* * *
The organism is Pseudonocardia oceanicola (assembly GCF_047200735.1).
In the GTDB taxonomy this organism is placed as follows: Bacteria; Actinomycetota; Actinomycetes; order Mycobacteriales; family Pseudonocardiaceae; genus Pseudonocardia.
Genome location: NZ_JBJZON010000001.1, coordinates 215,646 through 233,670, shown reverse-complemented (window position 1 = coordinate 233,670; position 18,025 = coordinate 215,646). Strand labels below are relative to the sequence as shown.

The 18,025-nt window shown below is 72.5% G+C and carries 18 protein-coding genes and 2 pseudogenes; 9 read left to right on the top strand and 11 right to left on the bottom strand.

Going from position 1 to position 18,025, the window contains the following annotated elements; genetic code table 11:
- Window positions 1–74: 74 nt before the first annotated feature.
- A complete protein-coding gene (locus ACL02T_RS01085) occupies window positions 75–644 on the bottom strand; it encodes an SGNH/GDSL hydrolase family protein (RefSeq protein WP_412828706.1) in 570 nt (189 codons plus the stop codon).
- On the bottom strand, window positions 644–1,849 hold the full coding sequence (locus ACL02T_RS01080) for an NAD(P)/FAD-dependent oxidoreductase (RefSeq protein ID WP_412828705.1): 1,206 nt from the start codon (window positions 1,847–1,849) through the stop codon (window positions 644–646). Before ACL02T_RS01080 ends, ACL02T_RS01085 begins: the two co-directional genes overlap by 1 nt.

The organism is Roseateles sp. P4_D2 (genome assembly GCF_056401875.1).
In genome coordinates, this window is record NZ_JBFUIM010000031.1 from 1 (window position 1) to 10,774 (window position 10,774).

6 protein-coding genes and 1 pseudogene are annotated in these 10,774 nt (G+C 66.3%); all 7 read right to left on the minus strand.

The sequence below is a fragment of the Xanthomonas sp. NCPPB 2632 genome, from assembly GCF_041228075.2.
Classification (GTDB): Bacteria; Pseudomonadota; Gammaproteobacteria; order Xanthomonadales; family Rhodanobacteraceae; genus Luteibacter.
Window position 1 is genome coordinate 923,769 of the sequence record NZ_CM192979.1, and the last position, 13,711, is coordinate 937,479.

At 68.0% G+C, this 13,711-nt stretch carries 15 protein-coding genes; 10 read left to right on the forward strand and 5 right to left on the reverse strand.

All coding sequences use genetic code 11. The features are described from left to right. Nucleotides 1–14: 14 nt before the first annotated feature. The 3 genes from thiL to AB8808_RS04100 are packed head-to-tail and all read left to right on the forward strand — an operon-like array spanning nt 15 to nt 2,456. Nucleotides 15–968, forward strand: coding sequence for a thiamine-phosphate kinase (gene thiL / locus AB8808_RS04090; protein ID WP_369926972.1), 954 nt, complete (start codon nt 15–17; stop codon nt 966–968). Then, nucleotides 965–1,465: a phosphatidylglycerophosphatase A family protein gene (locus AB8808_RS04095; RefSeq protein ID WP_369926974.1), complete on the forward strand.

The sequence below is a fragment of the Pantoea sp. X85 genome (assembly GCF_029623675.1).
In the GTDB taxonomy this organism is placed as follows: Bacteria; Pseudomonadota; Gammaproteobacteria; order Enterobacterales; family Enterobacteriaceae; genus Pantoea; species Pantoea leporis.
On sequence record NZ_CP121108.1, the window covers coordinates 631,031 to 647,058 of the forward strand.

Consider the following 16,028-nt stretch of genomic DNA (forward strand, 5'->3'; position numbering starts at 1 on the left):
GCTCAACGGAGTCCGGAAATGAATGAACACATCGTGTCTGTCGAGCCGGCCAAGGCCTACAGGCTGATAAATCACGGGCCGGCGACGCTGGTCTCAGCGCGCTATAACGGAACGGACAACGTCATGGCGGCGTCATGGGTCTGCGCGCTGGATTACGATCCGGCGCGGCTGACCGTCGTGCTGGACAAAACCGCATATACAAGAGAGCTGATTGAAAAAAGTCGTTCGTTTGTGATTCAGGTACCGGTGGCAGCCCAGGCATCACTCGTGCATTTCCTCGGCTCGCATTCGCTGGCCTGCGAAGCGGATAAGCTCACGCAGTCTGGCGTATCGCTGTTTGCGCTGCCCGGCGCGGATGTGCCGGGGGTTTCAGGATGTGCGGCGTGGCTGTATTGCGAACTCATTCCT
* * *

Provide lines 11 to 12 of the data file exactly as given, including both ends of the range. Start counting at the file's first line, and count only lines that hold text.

6 protein-coding genes and 1 pseudogene are annotated in these 10,774 nt (G+C 66.3%); all 7 read right to left on the minus strand.

The sequence below is a fragment of the Xanthomonas sp. NCPPB 2632 genome, from assembly GCF_041228075.2.